SoulCalibur IV released during the hot summer of 2008. The way the Project Soul team spoke about the venerable fighter, it was going to be the last of the series, since rumors were abound that the team was defunct. Fast forward to 2011, and thanks to fan response and numerous online petition signatures, SoulCalibur V was announced, to be released the then-upcoming January. So the final version of SoulCalibur has arrived, but is it the tour-de-force that the series deserves to go out on? Let’s find out.
For SoulCalibur fans, you will feel right at home here. The fighting is tight, and the graphics soothe the eyes (yes, jiggling breasts are here too – though they are much less obvious in most outfits). There is a wide range of arenas to choose from, and the audio is equally stunning. Throughout all these years, it is amazing that the SoulCalibur series has never lost its sense of grandeur while simultaneously maintaining a genuine arcade quality that’s difficult to pinpoint. I suppose the same could be said for all fighting games with time limits and “Continue?” options after each lost match, but I think it’s the in-game voiceover work for each introduction of the selected stage that really helps draw you in and remember the good ol’ days in the arcade. It feels a lot like SoulCalibur IV, which is good for fans.
However, a lot has changed since SoulCalibur IV was gracing our screens. For starters, Mortal Kombat showed the world that there was still plenty of life in that series, and also it also proved fighting games could have a coherent and enjoyable story in their single player campaigns. SoulCalibur V definitely stumbles here when it comes to storytelling. The single player campaign revolves around a few of the new characters, focusing mostly on Patroklos and his quest to rescue his sister, Pyyrha. It’s a pretty tired storyline from the get go, and a lot of it is easily predictable. This would be tolerable on its own with normal cutscenes. But sometime during development Namco decided it would be a good idea to only utilize in-game cutscenes for a portion of them. The rest? Well, they’re these sketch-like storyboards which have full voiceover work and sound effects played while the camera pans across the images. I’m baffled as to why Namco decided to present cutscenes in such a manner. Some (read: a select few) hardcore SoulCalibur fans may get a kick out of this as it appears to be concept art/storyboards, but most gamers will not be impressed. It seems rushed, like perhaps Namco ran out of time or it was a budget constraint. But when all the voicework and sound effects are completed, it doesn’t seem like too much to ask for to just use the game engine that’s already there and render the cutscenes.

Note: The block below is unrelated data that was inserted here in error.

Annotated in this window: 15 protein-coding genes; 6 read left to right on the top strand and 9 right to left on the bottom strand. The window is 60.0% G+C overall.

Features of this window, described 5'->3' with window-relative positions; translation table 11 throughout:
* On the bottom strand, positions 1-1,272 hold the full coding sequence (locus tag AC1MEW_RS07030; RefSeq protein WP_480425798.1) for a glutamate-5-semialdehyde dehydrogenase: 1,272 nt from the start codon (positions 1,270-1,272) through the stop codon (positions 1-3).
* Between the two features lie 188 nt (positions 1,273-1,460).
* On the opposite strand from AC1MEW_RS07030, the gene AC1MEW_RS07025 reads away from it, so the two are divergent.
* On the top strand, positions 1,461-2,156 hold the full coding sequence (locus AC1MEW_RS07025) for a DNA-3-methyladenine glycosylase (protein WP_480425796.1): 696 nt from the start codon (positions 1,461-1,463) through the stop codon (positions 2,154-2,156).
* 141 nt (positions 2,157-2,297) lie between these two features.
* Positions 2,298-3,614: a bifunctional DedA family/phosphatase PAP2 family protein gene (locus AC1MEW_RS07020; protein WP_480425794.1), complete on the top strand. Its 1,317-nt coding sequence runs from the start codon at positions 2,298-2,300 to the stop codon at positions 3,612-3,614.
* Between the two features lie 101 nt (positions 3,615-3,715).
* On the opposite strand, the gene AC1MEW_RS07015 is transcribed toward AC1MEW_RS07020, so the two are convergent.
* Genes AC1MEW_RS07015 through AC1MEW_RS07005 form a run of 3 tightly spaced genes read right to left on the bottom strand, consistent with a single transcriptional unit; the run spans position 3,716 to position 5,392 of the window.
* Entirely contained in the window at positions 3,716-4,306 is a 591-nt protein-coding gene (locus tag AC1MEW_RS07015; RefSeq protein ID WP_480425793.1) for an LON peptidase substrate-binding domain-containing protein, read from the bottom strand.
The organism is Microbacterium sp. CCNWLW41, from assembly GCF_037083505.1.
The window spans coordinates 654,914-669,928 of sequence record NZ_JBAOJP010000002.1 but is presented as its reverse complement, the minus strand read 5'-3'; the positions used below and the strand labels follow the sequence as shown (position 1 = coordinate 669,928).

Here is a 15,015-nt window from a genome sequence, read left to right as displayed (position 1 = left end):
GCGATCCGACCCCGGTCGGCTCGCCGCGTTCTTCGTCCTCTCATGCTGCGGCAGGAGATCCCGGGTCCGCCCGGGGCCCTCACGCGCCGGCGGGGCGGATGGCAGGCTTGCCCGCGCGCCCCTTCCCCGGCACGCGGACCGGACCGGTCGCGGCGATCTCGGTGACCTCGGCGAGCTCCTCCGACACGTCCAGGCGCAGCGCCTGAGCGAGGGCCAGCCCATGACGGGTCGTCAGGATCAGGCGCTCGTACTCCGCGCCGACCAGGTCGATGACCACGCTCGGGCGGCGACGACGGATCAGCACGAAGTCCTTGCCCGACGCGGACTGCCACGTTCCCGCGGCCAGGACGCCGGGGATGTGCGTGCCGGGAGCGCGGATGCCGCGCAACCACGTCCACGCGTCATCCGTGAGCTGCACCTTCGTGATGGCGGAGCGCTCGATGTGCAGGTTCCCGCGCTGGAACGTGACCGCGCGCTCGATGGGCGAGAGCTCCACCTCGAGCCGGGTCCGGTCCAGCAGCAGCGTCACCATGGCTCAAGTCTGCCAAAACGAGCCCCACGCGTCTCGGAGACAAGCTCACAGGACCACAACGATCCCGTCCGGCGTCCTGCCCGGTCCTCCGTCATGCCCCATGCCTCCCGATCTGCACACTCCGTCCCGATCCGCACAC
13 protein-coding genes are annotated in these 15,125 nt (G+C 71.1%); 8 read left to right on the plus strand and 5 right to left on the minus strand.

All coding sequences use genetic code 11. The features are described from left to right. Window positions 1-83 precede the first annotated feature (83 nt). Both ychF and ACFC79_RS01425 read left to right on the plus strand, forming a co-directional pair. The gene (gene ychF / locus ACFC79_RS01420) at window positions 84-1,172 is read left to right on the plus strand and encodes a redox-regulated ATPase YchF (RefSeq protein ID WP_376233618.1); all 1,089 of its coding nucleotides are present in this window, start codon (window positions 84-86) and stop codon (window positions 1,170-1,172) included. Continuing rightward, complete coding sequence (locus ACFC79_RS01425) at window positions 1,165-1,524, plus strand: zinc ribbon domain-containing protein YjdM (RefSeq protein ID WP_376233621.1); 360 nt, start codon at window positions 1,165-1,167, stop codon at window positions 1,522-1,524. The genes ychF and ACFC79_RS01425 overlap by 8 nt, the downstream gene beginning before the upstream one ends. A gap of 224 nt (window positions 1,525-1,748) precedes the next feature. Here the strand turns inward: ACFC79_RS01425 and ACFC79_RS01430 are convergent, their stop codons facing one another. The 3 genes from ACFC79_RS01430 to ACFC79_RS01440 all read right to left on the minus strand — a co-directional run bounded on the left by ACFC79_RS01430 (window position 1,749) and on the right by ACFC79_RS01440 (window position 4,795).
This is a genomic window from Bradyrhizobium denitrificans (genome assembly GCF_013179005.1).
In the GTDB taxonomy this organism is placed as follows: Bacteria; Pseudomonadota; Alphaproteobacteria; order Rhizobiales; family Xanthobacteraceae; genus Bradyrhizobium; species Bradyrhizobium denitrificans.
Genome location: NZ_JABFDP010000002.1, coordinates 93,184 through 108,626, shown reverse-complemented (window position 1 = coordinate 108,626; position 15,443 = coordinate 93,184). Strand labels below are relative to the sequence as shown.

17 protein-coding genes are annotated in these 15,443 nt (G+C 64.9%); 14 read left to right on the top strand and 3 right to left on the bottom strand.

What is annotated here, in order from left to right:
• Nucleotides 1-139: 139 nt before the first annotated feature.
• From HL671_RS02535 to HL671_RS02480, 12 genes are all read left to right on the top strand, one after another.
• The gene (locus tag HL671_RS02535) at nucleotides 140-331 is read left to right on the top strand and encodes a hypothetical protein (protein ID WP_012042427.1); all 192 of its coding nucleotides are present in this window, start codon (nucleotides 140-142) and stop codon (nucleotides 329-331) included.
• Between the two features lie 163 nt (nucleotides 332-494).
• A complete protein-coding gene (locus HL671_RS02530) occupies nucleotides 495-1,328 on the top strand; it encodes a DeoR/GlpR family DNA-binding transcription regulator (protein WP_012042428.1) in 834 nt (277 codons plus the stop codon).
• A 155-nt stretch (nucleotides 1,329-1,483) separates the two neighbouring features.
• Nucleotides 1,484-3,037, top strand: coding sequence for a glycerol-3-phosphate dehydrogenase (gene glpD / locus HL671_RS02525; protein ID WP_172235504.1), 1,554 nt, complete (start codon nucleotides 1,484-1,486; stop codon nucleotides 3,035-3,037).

Another key aspect that SoulCalibur V just did not get right is the game’s difficulty level. Throughout the campaign, don’t expect much of a fight from the CPU. Until, that is, you get to the Nightmare stage. There are some lesser enemies you have to take out first, but still they pose little threat. Once Nightmare is thrown into the ring, you had better have complete knowledge of Patroklos’ moveset before attempting to defeat this opponent. Suddenly, the game goes into hit-or-be-killed mode, and you will want to throw your controller across the room. Turning down the difficulty at the end of your loss is pretty much your only option, unless you are a certain breed of masochistic. The same goes for ranked offline arcade sessions, except you cannot turn down the difficulty level.
But fighting games aren’t really all about the single player experience. On the contrary, in fact. Fighting games are meant to be enjoyed by multiple people! SoulCalibur has always been great for multiplayer. That rings just as true as ever in SoulCalibur V. Unfortunately, the options here are pretty limited offline. First, the game is strictly a two-player affair on one console. No tag teaming here. It’s actually pretty pale in comparison to other fighting games offline. Online, however, you do have some more modes at your disposal. You can have up to six players in one room in a player match, and the Global Colosseo is a cool take on online lobbies. Using a stock or custom-made card avatar, players can congregate around areas in a regional room. You can move this card around the room, chatting amongst other players and challenging them to duels. If you’d rather just get straight to fighting, there are occasionally tournaments held in the center of these lobbies, as is a section to get paired up with another competitor in the room without looking for them. It’s a cool, casual environment and most people seem friendly to talk to, and they are there to discuss all things SoulCalibur as well as play a few rounds. Two dings for this game’s online modes – it takes too long to get an actual game going, and disconnects happen with alarming frequency (though of course your mileage may vary).
SoulCalibur V has the series at odds. It’s a competent fighter, yes, but nothing about it really screams “must-have” unless you are a diehard SoulCalibur fan. The fighting system is more or less the same, and even the “new” Critical Edge moves don’t do much to change up strategies. The single player difficulty spike towards the end of the campaign signals not enough time was spent tweaking the game, and the story is contrived, over-acted, and filled with boring “cutscenes” if the term may be used loosely. However, the multiplayer does its job at maintaining a good level of pure arcade fun, and the in-game titles you can earn provide some incentive to play other single player modes. It’s not a bad fighting game by any means. It’s just, if Project Soul is truly leaving us, then you’d kind of expect a more glorious goodbye.
PlayStation LifeStyle’s Final Score
+/- More of the same SoulCalibur fighting system. Not much is new.
– Boring story, aggravating difficulty ramp up in single player.